Doraemon Story of Seasons Impression
Even though this spin-off doesn’t offer a lot of differences from the standard Story of Seasons formula, it is a solid entry into the franchise and worth checking out if you fancy a more leisurely paced game.
Whether you are familiar with him or not, Doraemon is a staple of Japanese culture, having existed since 1969. This robot cat with many gadgets has stolen the hearts of children and adults alike for over fifty years. Doraemon hasn’t really had any success in North America until the release Doraemon Story of Seasons back in October. I’ve put roughly forty-five hours into the game so far, and while it’s charming, it suffers from the usual issues that Story of Seasons-style games often have.
The story begins with friends Noby, Sneech, Big G, Sue, and Doraemon planting mysterious seeds. Upon planting the seeds, Doraemon and friends find themselves transported to the world of Natura. Arriving in this land, where a mystical tree resides, Doraemon realizes that many of his trademark gadgets have gone missing. While looking for Doraemon’s gadgets, Noby and friends decide to help the residents of Natura out by assisting them in their day-to-day lives. Taking on the role of Noby, players are primarily given the role of revitalizing the town’s local farm.
If you’ve played a Story of Seasons game, then you’ll likely be familiar with the formula of growing crops, animal husbandry, fishing, mining, and bug catching. Every day when Noby wakes up, players have free reign with how they wish to spend their time. With a set amount of stamina that must be monitored, Noby is able to rotate through a variety of activities, and when it runs out, he winds up in the local doctor’s office, having lost a day of progress. Noby is also expected to engage with the townsfolk, providing gifts and participating in local festivals.
That’s where things get a bit challenging as Doraemon Story of Seasons is not the best at directing it’s players through the game’s story. The game wants players to move at a leisurely pace, but what is challenging is that it’s hard to uncover how to move story events along. While each towns person has a corresponding heart level, it’s not always obvious how to find story events or complete tasks as there’s often little information to go on. This is why it’s taken me forty-five hours, and I still feel like I haven’t gotten a good grasp on finding all of Doraemon’s gadgets or how to push the story forward.
On the other hand, I will say that it’s an enjoyable game to play. There’s something very kind and gentle about Doraemon Story of Seasons’s presentation and localization. The latter in particular is fantastic, chock full of great humour and silly puns, and it does a great job of emphasizing what it means and how it feels to help others. There aren’t a lot of games out there that focus on kindness or friendship the way that Doraemon does, and the game succeeds not only in its ability to provide a zen-like experience for the player, but also in its worldbuilding. There are some notable differences between Doraemon and Story of Seasons, the main one being that there is no marriage element in the game. Noby and friends are just too young to be gettin’ hitched.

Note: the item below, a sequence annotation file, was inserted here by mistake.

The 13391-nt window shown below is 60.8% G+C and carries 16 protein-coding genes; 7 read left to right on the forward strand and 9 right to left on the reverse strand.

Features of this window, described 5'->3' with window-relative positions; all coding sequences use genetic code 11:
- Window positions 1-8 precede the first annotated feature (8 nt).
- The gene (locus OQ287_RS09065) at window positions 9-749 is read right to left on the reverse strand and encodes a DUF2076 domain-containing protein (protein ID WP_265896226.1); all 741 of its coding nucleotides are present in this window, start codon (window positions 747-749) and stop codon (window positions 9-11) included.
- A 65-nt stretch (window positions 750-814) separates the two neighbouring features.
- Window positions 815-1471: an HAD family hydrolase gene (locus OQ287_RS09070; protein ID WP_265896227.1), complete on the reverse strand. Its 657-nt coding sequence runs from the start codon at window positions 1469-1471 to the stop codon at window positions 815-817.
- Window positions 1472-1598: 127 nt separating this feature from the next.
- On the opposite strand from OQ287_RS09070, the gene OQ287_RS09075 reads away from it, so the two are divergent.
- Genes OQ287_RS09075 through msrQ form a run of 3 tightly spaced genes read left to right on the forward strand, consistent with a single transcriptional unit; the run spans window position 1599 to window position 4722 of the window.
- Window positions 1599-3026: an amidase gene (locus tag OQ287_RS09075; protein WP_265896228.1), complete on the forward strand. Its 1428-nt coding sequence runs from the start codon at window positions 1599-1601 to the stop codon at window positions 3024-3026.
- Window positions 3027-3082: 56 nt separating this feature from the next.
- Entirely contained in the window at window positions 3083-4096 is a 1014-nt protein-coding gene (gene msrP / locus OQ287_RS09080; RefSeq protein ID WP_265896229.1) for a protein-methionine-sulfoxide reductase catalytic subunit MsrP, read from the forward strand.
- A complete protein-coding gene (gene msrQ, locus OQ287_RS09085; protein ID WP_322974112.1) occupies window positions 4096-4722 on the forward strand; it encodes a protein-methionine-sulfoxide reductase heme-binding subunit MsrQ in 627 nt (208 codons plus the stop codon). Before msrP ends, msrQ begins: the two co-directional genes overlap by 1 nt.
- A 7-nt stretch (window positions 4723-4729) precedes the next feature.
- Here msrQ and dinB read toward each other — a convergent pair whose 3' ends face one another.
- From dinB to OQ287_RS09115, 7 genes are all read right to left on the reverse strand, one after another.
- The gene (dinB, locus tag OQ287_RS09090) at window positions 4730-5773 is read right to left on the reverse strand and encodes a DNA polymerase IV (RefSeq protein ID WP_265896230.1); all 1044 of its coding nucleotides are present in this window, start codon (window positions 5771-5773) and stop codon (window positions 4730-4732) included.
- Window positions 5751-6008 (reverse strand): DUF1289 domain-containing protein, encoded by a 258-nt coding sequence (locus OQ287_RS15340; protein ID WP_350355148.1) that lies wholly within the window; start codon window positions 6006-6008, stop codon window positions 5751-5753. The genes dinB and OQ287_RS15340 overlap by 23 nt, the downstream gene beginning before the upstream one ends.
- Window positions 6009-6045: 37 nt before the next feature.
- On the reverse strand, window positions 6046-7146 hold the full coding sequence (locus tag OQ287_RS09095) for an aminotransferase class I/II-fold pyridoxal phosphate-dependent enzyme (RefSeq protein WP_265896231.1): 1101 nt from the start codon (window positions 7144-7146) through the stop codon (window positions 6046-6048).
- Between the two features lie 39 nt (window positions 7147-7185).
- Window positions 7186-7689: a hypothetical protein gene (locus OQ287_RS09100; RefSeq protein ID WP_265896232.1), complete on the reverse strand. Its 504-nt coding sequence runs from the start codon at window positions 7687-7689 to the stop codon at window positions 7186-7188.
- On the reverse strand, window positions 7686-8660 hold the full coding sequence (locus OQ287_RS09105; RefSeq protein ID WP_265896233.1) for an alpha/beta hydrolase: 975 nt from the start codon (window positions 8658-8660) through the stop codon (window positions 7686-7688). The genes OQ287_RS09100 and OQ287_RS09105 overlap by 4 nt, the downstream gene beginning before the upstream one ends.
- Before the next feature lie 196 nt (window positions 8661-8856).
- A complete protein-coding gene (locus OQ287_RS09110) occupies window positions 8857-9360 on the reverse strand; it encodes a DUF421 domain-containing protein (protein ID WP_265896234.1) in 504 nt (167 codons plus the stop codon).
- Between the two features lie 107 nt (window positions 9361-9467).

The game looks absolutely stunning on the Switch. There is a softness throughout in its choice of colour palette, especially in the designs of East and West Natura. It’s beautiful to watch the way in which the seasons change in this game, as it’s often a calming experience. The music is soft, serene, and fits the tone of the game quite naturally.
While the story of getting home in Doraemon Story of Seasons is ostensibly stressful, the game is anything but. While I wish I had a full review to share with everyone, the reality is that this is a game where it is a long and ongoing process. It’s been such a relaxing game to play when dealing with the stresses of everyday life, and I think it has a lot to offer to any RPGamer looking to play something of a much slower pace. Although I have had moments of frustration in trying to advance the story, those moments are minimized when I find myself getting sucked into the routine of Noby’s day-to-day. Even though this spin-off doesn’t offer a lot of differences from the standard Story of Seasons formula, it is a solid entry into the franchise and worth checking out if you fancy a more leisurely paced game.